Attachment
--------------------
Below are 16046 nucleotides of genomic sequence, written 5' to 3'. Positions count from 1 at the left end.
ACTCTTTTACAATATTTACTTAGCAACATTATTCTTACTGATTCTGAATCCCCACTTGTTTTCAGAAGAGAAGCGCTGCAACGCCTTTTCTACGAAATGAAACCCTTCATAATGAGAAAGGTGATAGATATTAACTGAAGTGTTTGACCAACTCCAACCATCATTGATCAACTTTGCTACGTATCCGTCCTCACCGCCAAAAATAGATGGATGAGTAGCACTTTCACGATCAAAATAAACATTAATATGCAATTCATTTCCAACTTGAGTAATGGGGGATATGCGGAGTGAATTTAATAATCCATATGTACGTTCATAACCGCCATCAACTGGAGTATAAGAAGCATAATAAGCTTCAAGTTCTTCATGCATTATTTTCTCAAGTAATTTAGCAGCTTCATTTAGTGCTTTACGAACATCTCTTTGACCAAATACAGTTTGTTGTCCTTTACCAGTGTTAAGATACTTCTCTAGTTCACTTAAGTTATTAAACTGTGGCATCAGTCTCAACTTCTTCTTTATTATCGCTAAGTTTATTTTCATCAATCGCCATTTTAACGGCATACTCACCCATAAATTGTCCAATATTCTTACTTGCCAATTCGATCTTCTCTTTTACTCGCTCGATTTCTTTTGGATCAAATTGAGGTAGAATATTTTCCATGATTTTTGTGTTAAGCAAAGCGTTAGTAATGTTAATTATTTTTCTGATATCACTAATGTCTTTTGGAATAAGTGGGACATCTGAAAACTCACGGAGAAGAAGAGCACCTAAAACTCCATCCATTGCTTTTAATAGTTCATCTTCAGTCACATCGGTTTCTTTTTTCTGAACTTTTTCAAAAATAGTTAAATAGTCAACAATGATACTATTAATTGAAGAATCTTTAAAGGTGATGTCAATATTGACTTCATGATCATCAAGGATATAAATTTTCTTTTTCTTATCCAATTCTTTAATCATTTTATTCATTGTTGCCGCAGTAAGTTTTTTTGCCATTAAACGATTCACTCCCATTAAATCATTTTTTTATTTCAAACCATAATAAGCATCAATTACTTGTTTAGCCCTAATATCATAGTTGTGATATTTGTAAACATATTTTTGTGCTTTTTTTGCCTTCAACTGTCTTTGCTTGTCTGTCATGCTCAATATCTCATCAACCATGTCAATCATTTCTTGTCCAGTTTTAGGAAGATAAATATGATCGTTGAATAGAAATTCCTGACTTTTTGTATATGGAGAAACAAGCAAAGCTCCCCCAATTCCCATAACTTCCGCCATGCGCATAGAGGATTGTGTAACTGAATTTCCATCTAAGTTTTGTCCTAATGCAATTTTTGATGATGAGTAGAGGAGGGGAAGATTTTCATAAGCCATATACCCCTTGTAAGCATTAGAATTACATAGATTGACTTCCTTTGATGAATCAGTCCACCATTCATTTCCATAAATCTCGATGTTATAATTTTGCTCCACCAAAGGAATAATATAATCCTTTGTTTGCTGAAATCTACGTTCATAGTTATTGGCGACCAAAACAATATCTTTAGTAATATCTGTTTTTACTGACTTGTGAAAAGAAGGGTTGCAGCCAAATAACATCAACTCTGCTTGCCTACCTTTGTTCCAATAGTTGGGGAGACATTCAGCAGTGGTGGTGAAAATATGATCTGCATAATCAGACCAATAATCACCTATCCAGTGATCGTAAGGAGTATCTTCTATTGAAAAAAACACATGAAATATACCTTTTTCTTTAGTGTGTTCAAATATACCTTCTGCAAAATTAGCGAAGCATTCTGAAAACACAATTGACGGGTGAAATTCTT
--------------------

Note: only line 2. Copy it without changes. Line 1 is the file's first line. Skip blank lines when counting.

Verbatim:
ACTCTTTTACAATATTTACTTAGCAACATTATTCTTACTGATTCTGAATCCCCACTTGTTTTCAGAAGAGAAGCGCTGCAACGCCTTTTCTACGAAATGAAACCCTTCATAATGAGAAAGGTGATAGATATTAACTGAAGTGTTTGACCAACTCCAACCATCATTGATCAACTTTGCTACGTATCCGTCCTCACCGCCAAAAATAGATGGATGAGTAGCACTTTCACGATCAAAATAAACATTAATATGCAATTCATTTCCAACTTGAGTAATGGGGGATATGCGGAGTGAATTTAATAATCCATATGTACGTTCATAACCGCCATCAACTGGAGTATAAGAAGCATAATAAGCTTCAAGTTCTTCATGCATTATTTTCTCAAGTAATTTAGCAGCTTCATTTAGTGCTTTACGAACATCTCTTTGACCAAATACAGTTTGTTGTCCTTTACCAGTGTTAAGATACTTCTCTAGTTCACTTAAGTTATTAAACTGTGGCATCAGTCTCAACTTCTTCTTTATTATCGCTAAGTTTATTTTCATCAATCGCCATTTTAACGGCATACTCACCCATAAATTGTCCAATATTCTTACTTGCCAATTCGATCTTCTCTTTTACTCGCTCGATTTCTTTTGGATCAAATTGAGGTAGAATATTTTCCATGATTTTTGTGTTAAGCAAAGCGTTAGTAATGTTAATTATTTTTCTGATATCACTAATGTCTTTTGGAATAAGTGGGACATCTGAAAACTCACGGAGAAGAAGAGCACCTAAAACTCCATCCATTGCTTTTAATAGTTCATCTTCAGTCACATCGGTTTCTTTTTTCTGAACTTTTTCAAAAATAGTTAAATAGTCAACAATGATACTATTAATTGAAGAATCTTTAAAGGTGATGTCAATATTGACTTCATGATCATCAAGGATATAAATTTTCTTTTTCTTATCCAATTCTTTAATCATTTTATTCATTGTTGCCGCAGTAAGTTTTTTTGCCATTAAACGATTCACTCCCATTAAATCATTTTTTTATTTCAAACCATAATAAGCATCAATTACTTGTTTAGCCCTAATATCATAGTTGTGATATTTGTAAACATATTTTTGTGCTTTTTTTGCCTTCAACTGTCTTTGCTTGTCTGTCATGCTCAATATCTCATCAACCATGTCAATCATTTCTTGTCCAGTTTTAGGAAGATAAATATGATCGTTGAATAGAAATTCCTGACTTTTTGTATATGGAGAAACAAGCAAAGCTCCCCCAATTCCCATAACTTCCGCCATGCGCATAGAGGATTGTGTAACTGAATTTCCATCTAAGTTTTGTCCTAATGCAATTTTTGATGATGAGTAGAGGAGGGGAAGATTTTCATAAGCCATATACCCCTTGTAAGCATTAGAATTACATAGATTGACTTCCTTTGATGAATCAGTCCACCATTCATTTCCATAAATCTCGATGTTATAATTTTGCTCCACCAAAGGAATAATATAATCCTTTGTTTGCTGAAATCTACGTTCATAGTTATTGGCGACCAAAACAATATCTTTAGTAATATCTGTTTTTACTGACTTGTGAAAAGAAGGGTTGCAGCCAAATAACATCAACTCTGCTTGCCTACCTTTGTTCCAATAGTTGGGGAGACATTCAGCAGTGGTGGTGAAAATATGATCTGCATAATCAGACCAATAATCACCTATCCAGTGATCGTAAGGAGTATCTTCTATTGAAAAAAACACATGAAATATACCTTTTTCTTTAGTGTGTTCAAATATACCTTCTGCAAAATTAGCGAAGCATTCTGAAAACACAATTGACGGGTGAAATTCTT